Mirror neurons are neurons that fire in response to observing an action being performed by another. Although this action is not performed by the individual themselves, activity is provoked in such a way that mimics the activity that would be required to produce the observed action. These neurons have principally been linked to brain regions associated with the motor behaviour including the premotor cortex, the supplementary motor area as well as the somatosensory cortex. The key characteristic of mirror neurons is their activation during the execution of a specific behaviour as well as during observation. As the majority of neurons do not appear to respond to both this makes them somewhat unique.
Since the initial studies on mirror neurons, the mirror neuron system has been attributed to underlying a plethora of social behaviours. Among these are empathy, imitation, theory of mind as well as different forms of social learning. Some proponents take these claims a step further. Ramachandran asserts that the mirror neuron system is a highly evolved neural network that developed contemporaneous to man's first use of tools. In this manner, he posits that the development of this network laid the foundation for the emergence of sophisticated human culture.
Central to this position is the idea that the mirror neuron system allows for purposeful imitation. Recognising the behavioural intentions of others facilitates the adoption of new behaviours; for example, Ramachandran argues that this may be a potential explanation for the development of language. His position is not one that claims that mirror neurons are by any extent the sole means by which culture and social behaviour have come to evolve, but that they are necessary rather than causally sufficient. The presence of the mirror neuron system was expedited cultural advancement. All well and good.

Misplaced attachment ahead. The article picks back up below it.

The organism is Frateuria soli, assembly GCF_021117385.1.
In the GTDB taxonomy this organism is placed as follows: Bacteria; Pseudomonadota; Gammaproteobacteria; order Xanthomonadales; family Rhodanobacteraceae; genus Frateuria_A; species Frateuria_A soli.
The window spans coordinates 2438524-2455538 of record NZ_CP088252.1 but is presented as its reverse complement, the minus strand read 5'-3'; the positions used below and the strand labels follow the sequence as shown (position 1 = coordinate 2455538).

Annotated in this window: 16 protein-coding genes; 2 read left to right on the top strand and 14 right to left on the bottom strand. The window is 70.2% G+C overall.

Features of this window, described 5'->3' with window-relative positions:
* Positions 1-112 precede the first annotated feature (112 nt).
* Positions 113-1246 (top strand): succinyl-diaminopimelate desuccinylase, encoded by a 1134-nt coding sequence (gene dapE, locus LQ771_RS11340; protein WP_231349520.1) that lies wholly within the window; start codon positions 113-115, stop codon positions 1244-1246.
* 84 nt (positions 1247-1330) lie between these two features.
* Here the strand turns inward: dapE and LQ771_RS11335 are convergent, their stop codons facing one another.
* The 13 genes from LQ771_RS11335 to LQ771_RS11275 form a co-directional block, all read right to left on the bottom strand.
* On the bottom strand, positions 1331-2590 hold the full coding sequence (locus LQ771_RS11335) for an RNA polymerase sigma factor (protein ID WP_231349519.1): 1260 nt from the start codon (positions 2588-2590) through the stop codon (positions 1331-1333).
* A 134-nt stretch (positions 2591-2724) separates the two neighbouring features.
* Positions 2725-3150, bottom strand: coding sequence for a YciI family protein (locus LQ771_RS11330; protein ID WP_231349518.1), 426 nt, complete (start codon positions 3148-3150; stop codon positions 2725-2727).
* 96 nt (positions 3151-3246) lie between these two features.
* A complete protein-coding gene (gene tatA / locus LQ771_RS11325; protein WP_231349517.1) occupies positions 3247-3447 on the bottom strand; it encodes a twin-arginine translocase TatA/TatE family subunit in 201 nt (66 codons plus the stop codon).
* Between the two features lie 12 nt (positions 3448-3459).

However, a recent review of mirror neurons has emphasised that as research is still at an early stage the majority of these claims are highly premature if not completely unfounded. Firstly, the mirror neuron system has often been interpreted as a means of discerning the intentions of another actor. Neurons in the system have been shown to respond differently to two superficially identical actions depending on the goal of the action. For some theorists this poses an immediate problem as it presumes that a specific intention is in-built and apparent in a given action.
Secondly, and more strikingly, the majority of neurological studies on mirror neurons have been carried out on macaque subjects and doubt remains that these findings can be conclusively applied to a human system. The mirror neurons in question can be differentially affected by a whole host of characteristics pertaining to the observed behaviour. Occlusion, perspective and distance have all been shown to affect responsiveness. In addition, some neurons are very much action-specific, others respond to broadly similar activities, and others still are largely unresponsive. This leads to serious speculation as to whether mirror neurons can legitimately comprise a unified system.
Undoubtedly, mirror neuron research has led to interesting debate on the evolution of social behaviour; but this research, as it stands, is quite precarious. It is for this reason that any conclusions about the role of the mirror neuron system, however ardent, are very hasty.